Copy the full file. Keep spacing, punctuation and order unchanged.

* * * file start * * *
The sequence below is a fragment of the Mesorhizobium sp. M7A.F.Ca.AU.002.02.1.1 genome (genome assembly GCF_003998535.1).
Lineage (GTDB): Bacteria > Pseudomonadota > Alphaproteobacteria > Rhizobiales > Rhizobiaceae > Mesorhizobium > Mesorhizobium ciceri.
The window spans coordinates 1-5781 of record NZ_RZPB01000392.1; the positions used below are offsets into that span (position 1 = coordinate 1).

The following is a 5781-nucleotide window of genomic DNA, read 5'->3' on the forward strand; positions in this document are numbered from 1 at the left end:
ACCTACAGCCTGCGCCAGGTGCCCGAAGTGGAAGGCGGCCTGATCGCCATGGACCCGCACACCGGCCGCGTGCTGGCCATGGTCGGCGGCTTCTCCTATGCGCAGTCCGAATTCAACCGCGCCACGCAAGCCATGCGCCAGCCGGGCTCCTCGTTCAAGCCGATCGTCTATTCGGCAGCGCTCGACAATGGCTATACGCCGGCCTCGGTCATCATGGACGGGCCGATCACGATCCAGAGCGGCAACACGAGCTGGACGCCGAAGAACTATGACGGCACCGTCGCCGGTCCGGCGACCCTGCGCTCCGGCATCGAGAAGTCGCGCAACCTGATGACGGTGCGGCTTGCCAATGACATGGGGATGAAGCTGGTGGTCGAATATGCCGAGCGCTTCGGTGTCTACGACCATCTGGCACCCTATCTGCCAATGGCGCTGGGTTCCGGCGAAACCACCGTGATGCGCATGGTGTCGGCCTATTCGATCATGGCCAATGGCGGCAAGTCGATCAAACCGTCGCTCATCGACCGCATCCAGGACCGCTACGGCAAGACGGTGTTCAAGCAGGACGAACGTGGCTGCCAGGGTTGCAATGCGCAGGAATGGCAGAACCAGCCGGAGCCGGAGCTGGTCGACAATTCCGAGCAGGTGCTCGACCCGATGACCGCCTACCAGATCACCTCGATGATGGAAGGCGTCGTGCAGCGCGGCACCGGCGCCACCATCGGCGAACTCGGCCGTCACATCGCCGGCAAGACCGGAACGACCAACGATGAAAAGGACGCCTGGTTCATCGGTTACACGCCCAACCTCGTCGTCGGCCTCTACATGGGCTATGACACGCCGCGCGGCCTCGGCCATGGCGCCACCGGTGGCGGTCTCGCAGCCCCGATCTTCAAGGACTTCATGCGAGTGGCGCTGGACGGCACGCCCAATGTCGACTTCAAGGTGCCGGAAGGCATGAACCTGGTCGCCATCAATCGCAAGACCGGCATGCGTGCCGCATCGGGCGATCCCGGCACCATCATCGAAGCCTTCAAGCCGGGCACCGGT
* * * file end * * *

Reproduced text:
The sequence below is a fragment of the Mesorhizobium sp. M7A.F.Ca.AU.002.02.1.1 genome (genome assembly GCF_003998535.1).
Lineage (GTDB): Bacteria > Pseudomonadota > Alphaproteobacteria > Rhizobiales > Rhizobiaceae > Mesorhizobium > Mesorhizobium ciceri.
The window spans coordinates 1-5781 of record NZ_RZPB01000392.1; the positions used below are offsets into that span (position 1 = coordinate 1).

The following is a 5781-nucleotide window of genomic DNA, read 5'->3' on the forward strand; positions in this document are numbered from 1 at the left end:
ACCTACAGCCTGCGCCAGGTGCCCGAAGTGGAAGGCGGCCTGATCGCCATGGACCCGCACACCGGCCGCGTGCTGGCCATGGTCGGCGGCTTCTCCTATGCGCAGTCCGAATTCAACCGCGCCACGCAAGCCATGCGCCAGCCGGGCTCCTCGTTCAAGCCGATCGTCTATTCGGCAGCGCTCGACAATGGCTATACGCCGGCCTCGGTCATCATGGACGGGCCGATCACGATCCAGAGCGGCAACACGAGCTGGACGCCGAAGAACTATGACGGCACCGTCGCCGGTCCGGCGACCCTGCGCTCCGGCATCGAGAAGTCGCGCAACCTGATGACGGTGCGGCTTGCCAATGACATGGGGATGAAGCTGGTGGTCGAATATGCCGAGCGCTTCGGTGTCTACGACCATCTGGCACCCTATCTGCCAATGGCGCTGGGTTCCGGCGAAACCACCGTGATGCGCATGGTGTCGGCCTATTCGATCATGGCCAATGGCGGCAAGTCGATCAAACCGTCGCTCATCGACCGCATCCAGGACCGCTACGGCAAGACGGTGTTCAAGCAGGACGAACGTGGCTGCCAGGGTTGCAATGCGCAGGAATGGCAGAACCAGCCGGAGCCGGAGCTGGTCGACAATTCCGAGCAGGTGCTCGACCCGATGACCGCCTACCAGATCACCTCGATGATGGAAGGCGTCGTGCAGCGCGGCACCGGCGCCACCATCGGCGAACTCGGCCGTCACATCGCCGGCAAGACCGGAACGACCAACGATGAAAAGGACGCCTGGTTCATCGGTTACACGCCCAACCTCGTCGTCGGCCTCTACATGGGCTATGACACGCCGCGCGGCCTCGGCCATGGCGCCACCGGTGGCGGTCTCGCAGCCCCGATCTTCAAGGACTTCATGCGAGTGGCGCTGGACGGCACGCCCAATGTCGACTTCAAGGTGCCGGAAGGCATGAACCTGGTCGCCATCAATCGCAAGACCGGCATGCGTGCCGCATCGGGCGATCCCGGCACCATCATCGAAGCCTTCAAGCCGGGCACCGGT